Pleasing news for all you 3D sceptics out there - Philips is set to launch the world's first glasses-free 3D TV as early as 2013.
That's according to Maarte Tobias of Dutch company Dimenco, which is developing the lenticular glasses-free technology on Philips' behalf.
A working prototype of this TV is on display in the Philips hall at IFA, and it really is truly impressive.
Philips has displayed a glasses-free 3D TV prototype at IFA every year since 2007. But only now has the technology looked so genuinely fantastic, and Tobias says that not only will the finished product go on sale in the next three to five years, but a professional monitor like the one on display at the show will be going on sale within months.
The technology works very much like a lenticular photograph where the illusion of depth is created by the use of a series of interlaced strips at different angles.
Dimenco is made up of a team of ex-Philips engineers who left the company when it decided not to further pursue the use of lenticular panels in 3D TVs. They're now developing the tech, in conjunction with Philips, and have made several breakthroughs in making the tech viable.
The underlying panel on display has a resolution of 4K (four times 1080p) which is the minimum needed to produce a 1080p 3D picture once the lenticular lens has split the light from the CCFL LCD panel underneath.
"As a TV people will be able to buy this in three to five years, and as a monitor it'll be available in a few months. This panel you see today is a 56-inch panel but the one we're bringing to market will be a 52-inch model," said Tobias.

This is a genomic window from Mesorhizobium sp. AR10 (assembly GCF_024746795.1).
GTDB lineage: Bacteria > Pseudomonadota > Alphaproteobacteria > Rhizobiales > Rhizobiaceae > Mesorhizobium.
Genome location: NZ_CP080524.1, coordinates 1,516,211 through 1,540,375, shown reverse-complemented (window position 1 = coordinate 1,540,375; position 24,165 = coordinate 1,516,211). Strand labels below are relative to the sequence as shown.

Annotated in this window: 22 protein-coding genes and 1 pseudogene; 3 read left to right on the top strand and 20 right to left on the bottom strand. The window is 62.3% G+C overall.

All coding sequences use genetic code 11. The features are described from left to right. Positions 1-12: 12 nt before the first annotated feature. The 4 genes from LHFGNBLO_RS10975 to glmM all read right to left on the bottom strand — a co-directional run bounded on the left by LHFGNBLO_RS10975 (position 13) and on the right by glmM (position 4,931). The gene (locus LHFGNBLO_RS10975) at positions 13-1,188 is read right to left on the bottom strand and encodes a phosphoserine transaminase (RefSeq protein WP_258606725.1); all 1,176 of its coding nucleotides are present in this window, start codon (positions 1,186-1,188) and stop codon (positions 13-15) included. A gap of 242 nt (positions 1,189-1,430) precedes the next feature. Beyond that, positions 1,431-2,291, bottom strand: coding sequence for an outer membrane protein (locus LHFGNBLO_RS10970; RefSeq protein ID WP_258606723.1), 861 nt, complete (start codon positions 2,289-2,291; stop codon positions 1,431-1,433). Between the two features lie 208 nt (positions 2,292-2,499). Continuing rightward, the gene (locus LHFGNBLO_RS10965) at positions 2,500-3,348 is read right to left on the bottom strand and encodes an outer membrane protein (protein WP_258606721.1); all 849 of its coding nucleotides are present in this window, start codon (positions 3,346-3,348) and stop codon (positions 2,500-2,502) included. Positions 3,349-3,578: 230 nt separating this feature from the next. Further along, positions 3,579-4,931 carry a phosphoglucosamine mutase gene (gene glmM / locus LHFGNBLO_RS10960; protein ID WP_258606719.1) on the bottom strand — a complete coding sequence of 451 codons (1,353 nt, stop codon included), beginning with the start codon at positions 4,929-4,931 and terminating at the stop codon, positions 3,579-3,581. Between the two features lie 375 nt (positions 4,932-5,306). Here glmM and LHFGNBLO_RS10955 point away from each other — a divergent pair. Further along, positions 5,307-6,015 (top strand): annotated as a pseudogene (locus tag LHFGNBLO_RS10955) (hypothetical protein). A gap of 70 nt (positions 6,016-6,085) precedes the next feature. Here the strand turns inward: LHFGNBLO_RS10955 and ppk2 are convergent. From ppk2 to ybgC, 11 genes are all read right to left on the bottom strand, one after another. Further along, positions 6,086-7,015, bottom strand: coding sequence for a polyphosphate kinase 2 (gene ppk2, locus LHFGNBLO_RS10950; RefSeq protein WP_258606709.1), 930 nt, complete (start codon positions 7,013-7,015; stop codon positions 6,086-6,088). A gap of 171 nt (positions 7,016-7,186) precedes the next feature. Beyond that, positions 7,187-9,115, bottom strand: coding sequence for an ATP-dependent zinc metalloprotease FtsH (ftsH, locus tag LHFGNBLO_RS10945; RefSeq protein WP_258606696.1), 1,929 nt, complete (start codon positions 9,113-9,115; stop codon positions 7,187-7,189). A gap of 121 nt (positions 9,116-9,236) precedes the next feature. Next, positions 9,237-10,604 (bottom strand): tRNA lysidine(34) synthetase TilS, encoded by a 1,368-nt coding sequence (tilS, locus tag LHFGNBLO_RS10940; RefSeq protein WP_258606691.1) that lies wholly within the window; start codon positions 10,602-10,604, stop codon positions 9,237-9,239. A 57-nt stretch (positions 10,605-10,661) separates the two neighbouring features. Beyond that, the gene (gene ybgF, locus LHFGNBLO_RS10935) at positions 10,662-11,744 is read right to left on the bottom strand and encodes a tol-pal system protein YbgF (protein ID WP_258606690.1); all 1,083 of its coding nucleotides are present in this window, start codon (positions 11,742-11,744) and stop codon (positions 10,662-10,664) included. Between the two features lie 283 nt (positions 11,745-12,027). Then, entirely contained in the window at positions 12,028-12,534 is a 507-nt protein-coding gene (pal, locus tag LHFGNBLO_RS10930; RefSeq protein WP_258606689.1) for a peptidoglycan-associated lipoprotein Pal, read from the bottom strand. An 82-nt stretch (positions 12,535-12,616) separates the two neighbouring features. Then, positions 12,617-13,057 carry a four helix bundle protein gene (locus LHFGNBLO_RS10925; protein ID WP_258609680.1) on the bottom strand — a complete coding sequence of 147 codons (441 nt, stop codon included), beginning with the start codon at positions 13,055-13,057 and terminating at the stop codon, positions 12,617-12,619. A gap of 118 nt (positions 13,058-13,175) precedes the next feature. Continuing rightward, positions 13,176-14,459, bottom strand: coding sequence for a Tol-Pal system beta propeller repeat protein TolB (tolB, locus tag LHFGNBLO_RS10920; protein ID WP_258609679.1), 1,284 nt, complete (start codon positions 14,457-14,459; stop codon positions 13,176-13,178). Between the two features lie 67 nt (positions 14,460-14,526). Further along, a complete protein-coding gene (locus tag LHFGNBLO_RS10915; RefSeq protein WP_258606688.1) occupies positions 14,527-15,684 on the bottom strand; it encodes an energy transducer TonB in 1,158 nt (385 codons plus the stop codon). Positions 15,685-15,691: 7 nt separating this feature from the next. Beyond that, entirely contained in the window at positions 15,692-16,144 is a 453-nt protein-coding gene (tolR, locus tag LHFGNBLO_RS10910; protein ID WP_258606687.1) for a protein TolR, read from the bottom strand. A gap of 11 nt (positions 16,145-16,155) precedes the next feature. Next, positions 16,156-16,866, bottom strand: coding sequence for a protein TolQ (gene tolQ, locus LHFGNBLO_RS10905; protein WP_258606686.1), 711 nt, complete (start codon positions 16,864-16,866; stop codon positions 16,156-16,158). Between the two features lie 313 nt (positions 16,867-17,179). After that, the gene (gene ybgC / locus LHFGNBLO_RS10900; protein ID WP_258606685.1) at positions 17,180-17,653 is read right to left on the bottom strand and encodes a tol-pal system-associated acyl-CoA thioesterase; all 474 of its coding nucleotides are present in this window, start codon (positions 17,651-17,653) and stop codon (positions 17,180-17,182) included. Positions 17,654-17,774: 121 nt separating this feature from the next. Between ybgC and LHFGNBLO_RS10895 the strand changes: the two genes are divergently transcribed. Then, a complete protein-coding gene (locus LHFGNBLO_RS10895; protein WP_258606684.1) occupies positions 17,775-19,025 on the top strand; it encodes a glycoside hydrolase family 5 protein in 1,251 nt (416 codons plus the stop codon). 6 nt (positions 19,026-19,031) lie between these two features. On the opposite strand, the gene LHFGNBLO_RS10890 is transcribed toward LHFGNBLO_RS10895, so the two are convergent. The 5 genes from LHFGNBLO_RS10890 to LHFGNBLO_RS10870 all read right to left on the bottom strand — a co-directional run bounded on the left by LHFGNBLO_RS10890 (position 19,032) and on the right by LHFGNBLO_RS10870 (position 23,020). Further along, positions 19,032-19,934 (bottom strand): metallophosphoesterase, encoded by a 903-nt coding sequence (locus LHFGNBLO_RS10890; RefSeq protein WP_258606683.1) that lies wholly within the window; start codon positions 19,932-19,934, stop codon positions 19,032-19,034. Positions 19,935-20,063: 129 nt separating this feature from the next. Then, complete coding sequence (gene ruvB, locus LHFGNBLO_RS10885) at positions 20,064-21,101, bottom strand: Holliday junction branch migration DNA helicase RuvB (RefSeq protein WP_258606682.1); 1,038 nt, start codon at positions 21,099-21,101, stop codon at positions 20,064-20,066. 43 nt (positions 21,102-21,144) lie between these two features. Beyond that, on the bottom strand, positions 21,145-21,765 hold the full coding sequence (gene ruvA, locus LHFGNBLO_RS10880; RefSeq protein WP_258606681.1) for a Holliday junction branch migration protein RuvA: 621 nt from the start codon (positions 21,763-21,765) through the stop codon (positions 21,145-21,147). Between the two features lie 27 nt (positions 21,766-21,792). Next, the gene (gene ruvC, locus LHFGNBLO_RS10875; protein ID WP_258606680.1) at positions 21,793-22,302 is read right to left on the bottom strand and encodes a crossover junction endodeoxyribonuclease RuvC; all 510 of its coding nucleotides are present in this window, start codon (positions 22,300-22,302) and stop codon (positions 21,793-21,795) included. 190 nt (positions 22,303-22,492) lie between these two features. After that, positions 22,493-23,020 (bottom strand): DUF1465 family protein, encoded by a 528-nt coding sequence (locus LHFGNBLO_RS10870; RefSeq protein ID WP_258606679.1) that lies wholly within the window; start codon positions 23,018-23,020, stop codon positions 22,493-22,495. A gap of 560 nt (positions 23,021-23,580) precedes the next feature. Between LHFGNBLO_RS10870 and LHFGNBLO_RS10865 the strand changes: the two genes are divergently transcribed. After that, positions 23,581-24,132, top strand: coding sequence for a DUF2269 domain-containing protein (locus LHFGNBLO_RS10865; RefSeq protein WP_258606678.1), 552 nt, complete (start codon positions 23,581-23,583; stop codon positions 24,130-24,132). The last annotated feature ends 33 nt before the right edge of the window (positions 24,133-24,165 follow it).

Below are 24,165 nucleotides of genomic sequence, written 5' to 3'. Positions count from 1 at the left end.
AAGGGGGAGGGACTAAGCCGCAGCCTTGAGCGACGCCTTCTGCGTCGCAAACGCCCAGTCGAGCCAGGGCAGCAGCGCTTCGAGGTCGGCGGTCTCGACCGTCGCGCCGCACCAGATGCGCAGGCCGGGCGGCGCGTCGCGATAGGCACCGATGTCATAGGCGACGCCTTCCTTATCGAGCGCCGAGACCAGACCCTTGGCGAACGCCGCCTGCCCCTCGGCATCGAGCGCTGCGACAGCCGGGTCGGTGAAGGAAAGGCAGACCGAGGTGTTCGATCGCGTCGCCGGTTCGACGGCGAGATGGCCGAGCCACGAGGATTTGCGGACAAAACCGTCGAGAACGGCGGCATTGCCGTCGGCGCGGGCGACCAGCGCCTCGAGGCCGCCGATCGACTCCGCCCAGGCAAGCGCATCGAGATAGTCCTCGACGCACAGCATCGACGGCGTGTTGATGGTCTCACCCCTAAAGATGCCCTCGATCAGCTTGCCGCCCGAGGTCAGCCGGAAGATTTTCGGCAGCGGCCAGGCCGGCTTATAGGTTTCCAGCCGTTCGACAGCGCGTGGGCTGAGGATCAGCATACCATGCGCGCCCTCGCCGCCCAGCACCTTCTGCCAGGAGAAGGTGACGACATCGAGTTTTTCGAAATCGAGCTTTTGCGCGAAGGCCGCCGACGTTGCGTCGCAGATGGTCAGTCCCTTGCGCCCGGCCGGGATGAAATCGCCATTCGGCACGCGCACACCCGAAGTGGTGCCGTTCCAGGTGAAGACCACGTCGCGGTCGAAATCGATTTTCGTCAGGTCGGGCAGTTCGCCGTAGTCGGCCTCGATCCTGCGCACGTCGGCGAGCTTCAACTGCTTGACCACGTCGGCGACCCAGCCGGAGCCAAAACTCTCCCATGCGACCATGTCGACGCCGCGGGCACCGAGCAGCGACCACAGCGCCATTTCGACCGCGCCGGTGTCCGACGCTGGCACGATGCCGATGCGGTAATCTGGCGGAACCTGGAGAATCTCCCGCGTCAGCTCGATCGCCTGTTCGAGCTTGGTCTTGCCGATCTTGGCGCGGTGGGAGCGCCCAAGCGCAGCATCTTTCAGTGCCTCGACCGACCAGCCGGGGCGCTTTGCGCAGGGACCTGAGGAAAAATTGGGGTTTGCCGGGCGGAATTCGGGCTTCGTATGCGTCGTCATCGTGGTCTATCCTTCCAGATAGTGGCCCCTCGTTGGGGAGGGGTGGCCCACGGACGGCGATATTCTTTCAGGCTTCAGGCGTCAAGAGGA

"How it works is that we put a lenticular lens over the panel which creates a left view and a right view, each eye then sees a slightly different image and that's why you perceive 3D. The panel we have here today uses CCFL LCD but it will work just as well with LED."
Flaws in the system
While the 3D panel was striking – it was displaying full-motion movie footage and looked flawless from directly in front - there was a definite shimmer when walking off axis, and the panel blurred considerably - with all 3D effect being lost - when viewed from an acute angle. Tobias said this will have to be overcome before the TV can be brought to the consumer market.
"There are some big innovation steps still possible, the quality will be hugely improved especially when it comes to the consumer market," he said.
Tobias also said that the Dimenco/Philips lentcular 3D display is currently the most advanced glasses-free TV in the world.
"It is important to build further on the lenticular technology. I think this will be the future – 3D without glasses."
The Dutchman also added that the lenticular panel currently uses specially created source material and isn't compatible with standard 3D Blu-ray, for example, but that by the time the product hits the shops, it will all be standardised and compatible with all 3D formats.
And of course, Philips is not the only company currently researching lenticular 3D TV panels – Toshiba is rumoured to be working on the tech, and no doubt the other big hitters are too. But still, no one has yet demonstrated such an advanced model – it's just a pity our 2D photograph can't do it justice.
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